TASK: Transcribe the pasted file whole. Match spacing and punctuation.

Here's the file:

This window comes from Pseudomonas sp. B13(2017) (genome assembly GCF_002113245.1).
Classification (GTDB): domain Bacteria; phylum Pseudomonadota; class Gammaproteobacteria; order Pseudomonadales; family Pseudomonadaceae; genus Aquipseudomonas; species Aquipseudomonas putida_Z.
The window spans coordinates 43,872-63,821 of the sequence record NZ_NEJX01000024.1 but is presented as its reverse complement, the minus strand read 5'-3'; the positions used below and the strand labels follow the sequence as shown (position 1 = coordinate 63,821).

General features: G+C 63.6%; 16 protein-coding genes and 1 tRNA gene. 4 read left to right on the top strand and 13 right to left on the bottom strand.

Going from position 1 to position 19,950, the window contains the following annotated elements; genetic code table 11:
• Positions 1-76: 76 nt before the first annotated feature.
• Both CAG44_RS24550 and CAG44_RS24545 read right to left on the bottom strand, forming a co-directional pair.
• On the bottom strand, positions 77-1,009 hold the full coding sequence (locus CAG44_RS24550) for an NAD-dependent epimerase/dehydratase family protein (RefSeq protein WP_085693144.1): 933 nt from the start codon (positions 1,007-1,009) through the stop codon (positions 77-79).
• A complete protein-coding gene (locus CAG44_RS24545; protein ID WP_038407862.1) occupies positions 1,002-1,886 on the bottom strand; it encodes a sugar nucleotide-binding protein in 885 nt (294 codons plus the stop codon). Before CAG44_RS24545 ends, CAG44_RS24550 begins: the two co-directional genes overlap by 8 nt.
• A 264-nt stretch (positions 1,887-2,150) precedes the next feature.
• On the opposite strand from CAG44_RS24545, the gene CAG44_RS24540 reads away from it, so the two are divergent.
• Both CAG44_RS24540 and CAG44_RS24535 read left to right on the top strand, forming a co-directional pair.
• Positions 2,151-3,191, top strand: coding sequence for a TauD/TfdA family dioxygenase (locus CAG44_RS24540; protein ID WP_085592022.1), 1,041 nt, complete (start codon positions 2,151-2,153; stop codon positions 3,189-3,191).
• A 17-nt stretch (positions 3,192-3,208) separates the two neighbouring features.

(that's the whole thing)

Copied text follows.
This window comes from Pseudomonas sp. B13(2017) (genome assembly GCF_002113245.1).
Classification (GTDB): domain Bacteria; phylum Pseudomonadota; class Gammaproteobacteria; order Pseudomonadales; family Pseudomonadaceae; genus Aquipseudomonas; species Aquipseudomonas putida_Z.
The window spans coordinates 43,872-63,821 of the sequence record NZ_NEJX01000024.1 but is presented as its reverse complement, the minus strand read 5'-3'; the positions used below and the strand labels follow the sequence as shown (position 1 = coordinate 63,821).

General features: G+C 63.6%; 16 protein-coding genes and 1 tRNA gene. 4 read left to right on the top strand and 13 right to left on the bottom strand.

Going from position 1 to position 19,950, the window contains the following annotated elements; genetic code table 11:
• Positions 1-76: 76 nt before the first annotated feature.
• Both CAG44_RS24550 and CAG44_RS24545 read right to left on the bottom strand, forming a co-directional pair.
• On the bottom strand, positions 77-1,009 hold the full coding sequence (locus CAG44_RS24550) for an NAD-dependent epimerase/dehydratase family protein (RefSeq protein WP_085693144.1): 933 nt from the start codon (positions 1,007-1,009) through the stop codon (positions 77-79).
• A complete protein-coding gene (locus CAG44_RS24545; protein ID WP_038407862.1) occupies positions 1,002-1,886 on the bottom strand; it encodes a sugar nucleotide-binding protein in 885 nt (294 codons plus the stop codon). Before CAG44_RS24545 ends, CAG44_RS24550 begins: the two co-directional genes overlap by 8 nt.
• A 264-nt stretch (positions 1,887-2,150) precedes the next feature.
• On the opposite strand from CAG44_RS24545, the gene CAG44_RS24540 reads away from it, so the two are divergent.
• Both CAG44_RS24540 and CAG44_RS24535 read left to right on the top strand, forming a co-directional pair.
• Positions 2,151-3,191, top strand: coding sequence for a TauD/TfdA family dioxygenase (locus CAG44_RS24540; protein ID WP_085592022.1), 1,041 nt, complete (start codon positions 2,151-2,153; stop codon positions 3,189-3,191).
• A 17-nt stretch (positions 3,192-3,208) separates the two neighbouring features.